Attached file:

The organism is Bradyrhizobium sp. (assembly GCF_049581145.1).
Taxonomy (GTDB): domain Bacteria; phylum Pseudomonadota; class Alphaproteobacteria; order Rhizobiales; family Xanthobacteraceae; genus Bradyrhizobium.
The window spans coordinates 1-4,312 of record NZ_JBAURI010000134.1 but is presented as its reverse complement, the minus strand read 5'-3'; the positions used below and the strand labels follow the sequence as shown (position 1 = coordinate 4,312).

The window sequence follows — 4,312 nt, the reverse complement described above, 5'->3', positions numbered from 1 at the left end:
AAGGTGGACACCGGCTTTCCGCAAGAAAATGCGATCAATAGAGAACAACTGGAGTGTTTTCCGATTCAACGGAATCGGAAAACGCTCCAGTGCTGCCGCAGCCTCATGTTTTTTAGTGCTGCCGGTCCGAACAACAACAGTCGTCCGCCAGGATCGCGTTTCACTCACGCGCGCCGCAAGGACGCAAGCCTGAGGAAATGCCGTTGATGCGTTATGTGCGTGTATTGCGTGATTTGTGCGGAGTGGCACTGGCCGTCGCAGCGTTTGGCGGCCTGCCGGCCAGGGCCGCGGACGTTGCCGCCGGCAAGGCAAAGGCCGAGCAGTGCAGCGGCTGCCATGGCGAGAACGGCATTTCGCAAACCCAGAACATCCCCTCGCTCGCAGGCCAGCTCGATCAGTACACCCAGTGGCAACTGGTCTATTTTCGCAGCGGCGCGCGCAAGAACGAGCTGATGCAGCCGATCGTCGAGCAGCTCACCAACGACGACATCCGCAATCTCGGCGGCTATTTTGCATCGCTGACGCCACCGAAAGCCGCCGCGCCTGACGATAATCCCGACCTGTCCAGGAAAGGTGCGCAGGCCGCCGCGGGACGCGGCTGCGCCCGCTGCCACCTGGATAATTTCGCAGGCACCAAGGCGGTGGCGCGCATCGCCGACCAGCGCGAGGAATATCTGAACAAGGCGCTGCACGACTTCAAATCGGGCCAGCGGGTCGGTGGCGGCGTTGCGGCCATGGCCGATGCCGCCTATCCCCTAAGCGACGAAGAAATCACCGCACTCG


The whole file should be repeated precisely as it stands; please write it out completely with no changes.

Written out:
The organism is Bradyrhizobium sp. (assembly GCF_049581145.1).
Taxonomy (GTDB): domain Bacteria; phylum Pseudomonadota; class Alphaproteobacteria; order Rhizobiales; family Xanthobacteraceae; genus Bradyrhizobium.
The window spans coordinates 1-4,312 of record NZ_JBAURI010000134.1 but is presented as its reverse complement, the minus strand read 5'-3'; the positions used below and the strand labels follow the sequence as shown (position 1 = coordinate 4,312).

The window sequence follows — 4,312 nt, the reverse complement described above, 5'->3', positions numbered from 1 at the left end:
AAGGTGGACACCGGCTTTCCGCAAGAAAATGCGATCAATAGAGAACAACTGGAGTGTTTTCCGATTCAACGGAATCGGAAAACGCTCCAGTGCTGCCGCAGCCTCATGTTTTTTAGTGCTGCCGGTCCGAACAACAACAGTCGTCCGCCAGGATCGCGTTTCACTCACGCGCGCCGCAAGGACGCAAGCCTGAGGAAATGCCGTTGATGCGTTATGTGCGTGTATTGCGTGATTTGTGCGGAGTGGCACTGGCCGTCGCAGCGTTTGGCGGCCTGCCGGCCAGGGCCGCGGACGTTGCCGCCGGCAAGGCAAAGGCCGAGCAGTGCAGCGGCTGCCATGGCGAGAACGGCATTTCGCAAACCCAGAACATCCCCTCGCTCGCAGGCCAGCTCGATCAGTACACCCAGTGGCAACTGGTCTATTTTCGCAGCGGCGCGCGCAAGAACGAGCTGATGCAGCCGATCGTCGAGCAGCTCACCAACGACGACATCCGCAATCTCGGCGGCTATTTTGCATCGCTGACGCCACCGAAAGCCGCCGCGCCTGACGATAATCCCGACCTGTCCAGGAAAGGTGCGCAGGCCGCCGCGGGACGCGGCTGCGCCCGCTGCCACCTGGATAATTTCGCAGGCACCAAGGCGGTGGCGCGCATCGCCGACCAGCGCGAGGAATATCTGAACAAGGCGCTGCACGACTTCAAATCGGGCCAGCGGGTCGGTGGCGGCGTTGCGGCCATGGCCGATGCCGCCTATCCCCTAAGCGACGAAGAAATCACCGCACTCG